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Dog person or not, your heart would melt when you play with a tiny puppy. Puppies are just adorable and your child, at some point, will ask you to get one. Many parents refuse to even think about it because we all know that pets, especially dogs, need a lot of work and training.
However, due to the constant nagging, you might find yourself willing to give it a try. Well, sorry to tell you, but this shouldn’t be the case. Dogs are soulful creatures. You need to properly plan the process of adoptiona, the place where they’ll stay, their training, and the daily life routine. Dogs can be tremendously depressed when neglected. So, why get them in the first place!
Having a dog when you have children is a whole different story. There are many more factors to consider.
Always ask yourself why
Why are you getting this dog? Do you really really want it? The dog will be part of your family; an independent family member who needs extra care. If you don’t really want the dog, you’ll probably end up giving it away after a period of neglect. You are your children’s role model. If they see you mistreating the dog, they’ll do too.
The breed matters
Choose a dog breed that suits your lifestyle and living arrangements. Dogs are generally active, but some breeds are more active than others. If you have a backyard or a home garden, own a big car and often go for weekend getaways, it’d be easier for you to get a breed that’s more active. If you stay home most of the time, then research breeds that are quiet and calm and have a higher ability to stay still.
Who will train and take care of the dog?
Dog training is a lot of effort and hard work, especially if you’re a parent. It’s basically like having a new baby; you have to feed regularly, potty train, clean after, talk for a walk, and pamper. This can be a lot of work for families with babies and toddlers, especially if you’re not experienced with dogs or haven’t lived with one before.
Your child’s age versus the dog’s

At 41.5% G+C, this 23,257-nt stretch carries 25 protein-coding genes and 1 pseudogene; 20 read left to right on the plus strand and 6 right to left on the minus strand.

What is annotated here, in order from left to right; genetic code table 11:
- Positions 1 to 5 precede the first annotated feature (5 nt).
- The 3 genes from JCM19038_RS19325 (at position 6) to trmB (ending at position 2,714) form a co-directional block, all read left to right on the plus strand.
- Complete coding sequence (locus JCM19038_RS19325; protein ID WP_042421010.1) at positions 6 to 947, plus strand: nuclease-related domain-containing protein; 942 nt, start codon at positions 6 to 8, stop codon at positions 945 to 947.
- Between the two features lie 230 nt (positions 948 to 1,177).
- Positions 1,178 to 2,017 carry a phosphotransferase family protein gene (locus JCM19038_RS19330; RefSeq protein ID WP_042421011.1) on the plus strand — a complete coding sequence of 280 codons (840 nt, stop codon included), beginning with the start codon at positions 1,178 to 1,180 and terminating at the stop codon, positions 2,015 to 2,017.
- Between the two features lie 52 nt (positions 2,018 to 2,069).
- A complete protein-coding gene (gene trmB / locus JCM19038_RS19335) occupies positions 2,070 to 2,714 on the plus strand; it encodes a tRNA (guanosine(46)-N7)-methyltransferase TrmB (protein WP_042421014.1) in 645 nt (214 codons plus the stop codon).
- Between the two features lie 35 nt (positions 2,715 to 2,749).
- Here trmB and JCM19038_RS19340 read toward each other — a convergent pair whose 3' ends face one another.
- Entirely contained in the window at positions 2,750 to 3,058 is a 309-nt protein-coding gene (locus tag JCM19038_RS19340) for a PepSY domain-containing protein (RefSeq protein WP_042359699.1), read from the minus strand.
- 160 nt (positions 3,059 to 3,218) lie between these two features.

If you’re 100% positive that you want to buy or adopt a dog, the next thing to consider is the timing. If you ask me, I’d advise you to get a dog when your child finished toddler years. Older children are more responsible and help with dog chores. To train a dog, you will also need to have enough space and time to be able to do it properly. That’s more difficult if you have a demanding infant or toddler.
A dog’s lifespan in most cases doesn’t exceed 15 years. It could be as short as 7-8 years for some breeds. Losing a pet can be traumatizing for children, especially if they’re really attached to their dog. I personally believe that the older they are, the better they can handle it.
Hygiene and babies
It’s a no-brainer that dogs are less hygienic compared to other pets, such as cats, rabbits, fish, and turtles. Dogs can get germs and mites (parasites) on their skin and hair. Mites can cause mange, which is a skin disease that can be transmitted to humans but won’t survive on their skin. Also, warms are very common in dogs.
Dogs tend to express their love and affection by licking their humans, and that’s a whole other hygiene issue. Thus, you need to pay extra attention to your dog’s medical status and hygiene, and that includes dog vaccinations, brushing their hair, scheduling their showers, and constantly cleaning after them.
Eventually, dogs are really a man’s best friend. They’re fun, loving and you’ll never feel alone having a dog. Plan it properly and go for it, don’t just get them because you’re children insisted. I’m sure if you make the decision to house a dog, you will fall in love with them.
Further reading: Why Pets Are the Best Companions During Coronavirus Quarantine